b) The skin looks fresher and more juvenile
c) Scars and acne scars are drastically reduced
d) Pigment spots become more even or disappear in total
After a Dermaroller therapy we always observe the same reactions: NEO-COLLAGENESIS and NEOANGIOGENESIS.
Up to what extent other cell formations are stimulated for regeneration is subject to further research. But at this point
we definitely can make the statement that the Dermaroller definitely contributes to skin rejuvenation. Neo-
Angiogenesis connotes a better blood flow. The supply with more oxygen and nutrition is increased, and the evacuation
of metabolism debris is accelerated.
At this point we also would like to emphasize the fact that from our point of view no ablative procedure will stimulate
Neo-Angiogenesis, and that includes also fractional lasers. We believe it is the opposite since the “hot” laser
beam “fuses” the capillaries and other tissue, and stimuli for sprouting of new vessels will be suppressed. The laser
beam transforms protein into necrosis (>50°C) that finally transforms into fibrotic tissue. These subdermally set fibrotic
points become confluent after several treatments and result rather in an upholstering effect below wrinkles.
But it is more than unlikely that a fractional laser beam stimulates neo-angiogenesis. And additionally to this fact,
the laser beam suppresses bleeding by fusing capillaries, and this in return will stops the release of growth factors
from blood platelets. And in addition the laser beam will destroy stems cells as well as other non-differentiated cells
and obstructs their potential for proliferation.
Pic.5 Till 2005 we knew little about the mechanism of action
of the Dermaroller in respect of neo-collagenesis. But the
findings of Martin Schwarz changed the entire picture, and we
were encouraged to invest more time and financial sources to
analyze this phenomenon. The article of Min Zhao et al. in
NATURE magazine 2006 was the ignition point to invest
more time in the study of cell biology were we found many
To any injury or sensation of the epithelium the organism reacts with electrical signals, and these in return initiate a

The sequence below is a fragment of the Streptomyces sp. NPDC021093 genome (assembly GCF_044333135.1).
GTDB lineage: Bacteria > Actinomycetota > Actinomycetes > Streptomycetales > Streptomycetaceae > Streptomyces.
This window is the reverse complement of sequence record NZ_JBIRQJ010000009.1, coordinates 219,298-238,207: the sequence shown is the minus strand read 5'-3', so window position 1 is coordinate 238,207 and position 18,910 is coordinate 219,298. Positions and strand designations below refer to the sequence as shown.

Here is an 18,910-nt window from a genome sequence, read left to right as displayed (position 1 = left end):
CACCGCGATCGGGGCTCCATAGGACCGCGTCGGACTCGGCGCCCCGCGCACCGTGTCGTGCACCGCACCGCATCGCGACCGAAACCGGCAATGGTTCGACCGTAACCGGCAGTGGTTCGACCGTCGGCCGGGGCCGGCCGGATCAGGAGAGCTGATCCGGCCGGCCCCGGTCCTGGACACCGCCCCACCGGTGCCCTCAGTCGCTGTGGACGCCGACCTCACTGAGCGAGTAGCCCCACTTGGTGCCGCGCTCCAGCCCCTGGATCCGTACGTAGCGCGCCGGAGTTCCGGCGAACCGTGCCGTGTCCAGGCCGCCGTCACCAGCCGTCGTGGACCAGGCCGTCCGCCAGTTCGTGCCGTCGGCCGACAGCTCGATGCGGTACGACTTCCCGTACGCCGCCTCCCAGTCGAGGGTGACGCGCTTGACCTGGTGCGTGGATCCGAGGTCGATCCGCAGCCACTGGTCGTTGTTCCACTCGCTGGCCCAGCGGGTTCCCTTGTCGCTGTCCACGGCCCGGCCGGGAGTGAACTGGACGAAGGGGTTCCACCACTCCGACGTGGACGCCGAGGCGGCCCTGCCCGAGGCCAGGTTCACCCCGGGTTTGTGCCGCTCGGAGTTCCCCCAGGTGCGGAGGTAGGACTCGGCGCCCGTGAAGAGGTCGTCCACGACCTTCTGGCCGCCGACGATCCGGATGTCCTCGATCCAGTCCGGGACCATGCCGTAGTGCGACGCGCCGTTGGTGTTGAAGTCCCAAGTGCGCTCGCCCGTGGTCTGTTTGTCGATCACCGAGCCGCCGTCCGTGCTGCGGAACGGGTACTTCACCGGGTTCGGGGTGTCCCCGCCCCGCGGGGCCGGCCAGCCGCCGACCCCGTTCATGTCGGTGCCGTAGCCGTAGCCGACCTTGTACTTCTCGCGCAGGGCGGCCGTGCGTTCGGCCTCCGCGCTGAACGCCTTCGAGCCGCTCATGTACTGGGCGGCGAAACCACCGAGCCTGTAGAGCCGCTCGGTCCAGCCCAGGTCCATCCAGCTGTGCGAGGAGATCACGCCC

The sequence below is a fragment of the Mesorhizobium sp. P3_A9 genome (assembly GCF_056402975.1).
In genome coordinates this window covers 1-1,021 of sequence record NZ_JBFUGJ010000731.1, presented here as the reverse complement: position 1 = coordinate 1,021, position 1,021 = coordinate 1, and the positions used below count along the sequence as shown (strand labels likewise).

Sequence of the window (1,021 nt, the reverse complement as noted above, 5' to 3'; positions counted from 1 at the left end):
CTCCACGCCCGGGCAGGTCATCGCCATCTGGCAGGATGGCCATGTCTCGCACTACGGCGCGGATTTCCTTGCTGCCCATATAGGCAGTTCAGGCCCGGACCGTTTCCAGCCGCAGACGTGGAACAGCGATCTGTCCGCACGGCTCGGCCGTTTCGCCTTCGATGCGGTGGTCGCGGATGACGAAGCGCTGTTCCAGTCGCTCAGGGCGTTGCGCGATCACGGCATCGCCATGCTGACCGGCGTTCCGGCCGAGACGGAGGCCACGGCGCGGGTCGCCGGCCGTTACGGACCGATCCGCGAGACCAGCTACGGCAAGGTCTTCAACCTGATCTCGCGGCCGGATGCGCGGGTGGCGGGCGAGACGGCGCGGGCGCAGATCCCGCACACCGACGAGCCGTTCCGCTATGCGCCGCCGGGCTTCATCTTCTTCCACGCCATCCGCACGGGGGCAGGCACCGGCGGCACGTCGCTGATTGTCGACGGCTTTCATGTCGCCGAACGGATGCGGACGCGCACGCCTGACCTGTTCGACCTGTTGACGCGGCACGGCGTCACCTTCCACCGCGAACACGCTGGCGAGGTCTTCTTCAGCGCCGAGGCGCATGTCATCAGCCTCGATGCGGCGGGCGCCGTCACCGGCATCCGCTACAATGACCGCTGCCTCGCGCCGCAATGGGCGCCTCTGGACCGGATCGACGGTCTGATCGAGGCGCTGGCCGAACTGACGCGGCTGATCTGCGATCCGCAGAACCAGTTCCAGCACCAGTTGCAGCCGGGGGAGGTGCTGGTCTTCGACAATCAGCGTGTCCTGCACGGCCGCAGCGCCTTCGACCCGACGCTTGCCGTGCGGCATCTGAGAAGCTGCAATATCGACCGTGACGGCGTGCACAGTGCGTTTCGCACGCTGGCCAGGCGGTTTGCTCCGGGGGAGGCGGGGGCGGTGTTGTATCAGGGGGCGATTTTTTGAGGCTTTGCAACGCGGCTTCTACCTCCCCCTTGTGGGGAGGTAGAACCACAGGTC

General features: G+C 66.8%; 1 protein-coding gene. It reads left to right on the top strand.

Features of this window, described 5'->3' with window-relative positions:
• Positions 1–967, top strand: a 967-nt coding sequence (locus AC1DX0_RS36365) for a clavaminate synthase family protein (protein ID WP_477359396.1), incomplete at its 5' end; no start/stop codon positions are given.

cascade of regeneration mechanisms. Usually there is a resting potential of -80 mV between the cells and the surrounding
electrolyte, the extra cellular liquid. The internal cell is charged negative, the surrounding interstitium and
the skin surface is charged positive. Not only after an injury, but obviously already after a stimulation the skin cell
membrane becomes semi-permeable to release various chemical elements such as potassium, sodium and anionic
proteins, as well as growth factors into the interstitium. This process changes the electrolyte, the conductivity increases
and the electrical resistance decreases dramatically. At the same time the electrical charge inside the cell
drops to 0 mV or above to +30 mV. This potential difference is essential for the regenerative process. Research at
Owen Biosciences and MatTek® laboratories show, that the needles of the Dermaroller have their own electrical
potential that obviously increases the electrical potential between the intra- and extra cellular situation. These tests
were performed on laboratory skin that does not have blood vessels. But still an increase of collagen fibers and released
growth factors could be substantiated.
Based on these facts we have revised our articles and graphics about the mechanism of action during and after Dermarolling.
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Pic. 6. This change of the electrical potential was
measured on a nerve cell and takes about 1 millisecond.
Skin cells might have a slightly higher reaction time.
Pic. 7. The left graphic shows the distribution of chemical
elements in cells and the extra-cellular space before an injury